Tourists can enter the monastery , as long as your guide has arranged the standard permit in advance. Bags, phones and cameras have to be deposited at the entrance, where you must register with the army As you enter the complex you pass underneath images of the Rigsum Goempo (Jampelyang, Chenresig and Chana Dorje).
Chorten Kora is large, but not nearly as large as the stupa of Bodhnath in Nepal, after which it was patterned. It was constructed in 1740 by Lama Ngawang Loday in memory of his late uncle, Jungshu Phesan, and to subdue local spirits. The lama went to Nepal himself and brought back a model of Bodhnath carved in a radish.
The Wangdue Phodrang dzong was founded by the Zhabdrung in 1638 atop a high ridge between the Punak Tsang Chhu and the Dang Chhu, clearly chosen for its commanding view of the valleys below. Legend relates another reason for choosing this spot: as people searched for a site for the dzong, four ravens were seen flying away in four directions.
The dzong is on a thin promontory that overlooks the confluence of the Drangme Chhu and the Gamri Chhu. It was built in 1667 by Mingyur Tenpa, Bhutan's third desi . The entire eastern region was governed from this dzong from the late 17th century until the beginning of the 20th century.
Established in 1978, this interesting government facility researches, prepares and dispenses traditional herbal and other medicines. The small museum details ingredients that range from herbs and minerals to animal parts, precious metals and gems.
A short drive west of town is this little-visited but interesting lhakhang, founded in the 16th century by the son of Pema Lingpa. As you enter the main hall notice how the original entrance on the far wall was blocked up after the arrival of the road (in the interests of security), leaving a mixture of old and new murals.
The extensive palace of Wangdichholing was built in 1857 on the site of a battle camp of the penlop of Trongsa, Jigme Namgyal. It was the first palace in Bhutan that was not designed primarily as a fortress. Namgyal's son, King Ugyen Wangchuck, the first king of Bhutan, was born here and chose it as his principal residence.
The National Library was established in 1967 to preserve ancient Dzongkha and Tibetan texts.
A short distance up the road to the telecommunications tower viewpoint is a trail leading to a large fenced enclosure that was originally established as a zoo. Some years ago the fourth king decided that such a facility was not in keeping with Bhutan's environmental and religious convictions, and it was disbanded.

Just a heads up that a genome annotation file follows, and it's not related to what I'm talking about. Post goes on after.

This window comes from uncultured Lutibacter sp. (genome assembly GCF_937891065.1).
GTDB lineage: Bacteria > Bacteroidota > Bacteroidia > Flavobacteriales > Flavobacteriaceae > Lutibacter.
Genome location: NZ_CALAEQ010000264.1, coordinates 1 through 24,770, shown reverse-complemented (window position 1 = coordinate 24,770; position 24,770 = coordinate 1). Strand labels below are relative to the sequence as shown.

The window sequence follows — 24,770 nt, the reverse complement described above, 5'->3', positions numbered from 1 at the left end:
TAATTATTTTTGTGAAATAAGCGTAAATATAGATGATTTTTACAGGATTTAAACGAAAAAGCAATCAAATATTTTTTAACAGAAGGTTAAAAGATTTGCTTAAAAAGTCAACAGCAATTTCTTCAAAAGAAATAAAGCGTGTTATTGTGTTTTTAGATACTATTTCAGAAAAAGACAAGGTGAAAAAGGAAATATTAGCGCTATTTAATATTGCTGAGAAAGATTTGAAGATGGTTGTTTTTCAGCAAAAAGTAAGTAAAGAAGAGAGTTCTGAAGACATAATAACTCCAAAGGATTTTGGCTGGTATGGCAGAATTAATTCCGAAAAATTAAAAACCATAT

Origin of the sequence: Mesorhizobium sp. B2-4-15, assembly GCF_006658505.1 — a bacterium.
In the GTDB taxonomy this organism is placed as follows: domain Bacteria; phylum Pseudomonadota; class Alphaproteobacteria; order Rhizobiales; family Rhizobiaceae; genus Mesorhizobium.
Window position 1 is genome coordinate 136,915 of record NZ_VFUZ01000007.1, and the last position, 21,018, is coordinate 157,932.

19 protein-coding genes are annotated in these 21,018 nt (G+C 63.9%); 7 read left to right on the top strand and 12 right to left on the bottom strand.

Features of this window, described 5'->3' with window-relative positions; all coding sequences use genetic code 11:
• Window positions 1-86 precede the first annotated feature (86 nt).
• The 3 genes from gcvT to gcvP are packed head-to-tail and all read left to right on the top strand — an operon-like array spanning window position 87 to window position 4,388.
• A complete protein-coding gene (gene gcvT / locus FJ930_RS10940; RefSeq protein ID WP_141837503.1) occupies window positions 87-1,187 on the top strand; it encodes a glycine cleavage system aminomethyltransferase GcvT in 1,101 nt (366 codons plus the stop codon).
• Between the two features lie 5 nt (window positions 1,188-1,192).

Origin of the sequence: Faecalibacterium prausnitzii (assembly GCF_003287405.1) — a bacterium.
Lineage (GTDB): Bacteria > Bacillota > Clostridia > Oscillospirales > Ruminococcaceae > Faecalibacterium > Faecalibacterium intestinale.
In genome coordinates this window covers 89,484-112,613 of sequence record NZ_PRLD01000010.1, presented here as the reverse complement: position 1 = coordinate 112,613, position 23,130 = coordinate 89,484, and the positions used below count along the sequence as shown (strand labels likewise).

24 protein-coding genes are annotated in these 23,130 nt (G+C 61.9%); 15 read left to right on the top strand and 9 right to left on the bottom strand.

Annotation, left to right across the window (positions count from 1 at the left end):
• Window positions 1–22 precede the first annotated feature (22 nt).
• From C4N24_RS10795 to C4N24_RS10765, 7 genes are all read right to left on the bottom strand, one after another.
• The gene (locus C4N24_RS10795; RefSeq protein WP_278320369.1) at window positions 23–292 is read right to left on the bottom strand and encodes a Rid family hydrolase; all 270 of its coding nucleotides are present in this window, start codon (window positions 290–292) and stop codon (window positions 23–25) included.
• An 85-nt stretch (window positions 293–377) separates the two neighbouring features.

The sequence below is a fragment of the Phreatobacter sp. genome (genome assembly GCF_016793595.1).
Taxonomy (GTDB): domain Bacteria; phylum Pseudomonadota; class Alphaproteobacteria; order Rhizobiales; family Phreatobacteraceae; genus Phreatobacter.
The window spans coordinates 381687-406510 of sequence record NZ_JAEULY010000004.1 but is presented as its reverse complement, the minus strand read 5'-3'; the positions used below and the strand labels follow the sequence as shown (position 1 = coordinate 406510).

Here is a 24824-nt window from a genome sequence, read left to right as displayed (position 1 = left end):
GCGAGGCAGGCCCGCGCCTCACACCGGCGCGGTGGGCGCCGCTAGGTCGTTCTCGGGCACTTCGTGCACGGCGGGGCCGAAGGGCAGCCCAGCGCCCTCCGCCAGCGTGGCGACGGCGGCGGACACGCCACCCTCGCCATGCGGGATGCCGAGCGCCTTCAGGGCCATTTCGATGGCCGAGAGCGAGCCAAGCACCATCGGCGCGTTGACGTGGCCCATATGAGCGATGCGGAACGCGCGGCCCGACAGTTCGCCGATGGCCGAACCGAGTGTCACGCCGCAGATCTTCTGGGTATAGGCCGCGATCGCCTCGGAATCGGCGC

Lhuentse Rinchentse Phodrang Dzong, as it is correctly known, sits high on a rocky outcrop overlooking the Kuri Chhu valley, with near-vertical drops on all sides Although Pema Lingpa's son Kuenga Wangpo established a small goemba on this site early in the 16th century, the dzong itself was built by the Trongsa penlop Mingyur Tenpa in 1654.
Paro's weekly vegetable market isn't very large but it has a traditional feel and is a fine introduction to some of Bhutan's unique local products. You'll see strings of chugo (dried yak cheese), either white (boiled in milk and dried in the sun) or brown (smoked). The fruit that looks like an orange egg is actually fresh husky betel nut, imported from India.
The huge 50m tall steel statue of Buddha Dordenma commands the entry to the Thimphu valley. The huge three-storey throne will eventually hold several chapels, while the body itself is filled with 125,000 smaller statues of Buddha.
Taktshang is the most famous of Bhutan's monasteries, perched on the side of a cliff 900m (2952ft) above the floor of Paro valley, where the only sounds are the murmurs of wind and water and the chanting of monks.
To the west of the road leading to the National Museum is Dumtse Lhakhang, an unusual chorten-like temple that was built in 1433 (some sources say 1421) by the iron-bridge builder Thangtong Gyalpo. The temple was built to subdue a demoness and so is chained firmly to the ground. Its three floors represent hell, earth and heaven, and hold some of the finest murals in Bhutan.
The Royal Thimphu Golf Club has a delightful nine-hole course beautifully situated above Trashi Chhoe Dzong. Resident Indian Brigadier General TV Jaganathan got permission from King Jigme Dorji Wangchuck to construct a few holes in the late 1960s, and the course was formally inaugurated in 1971.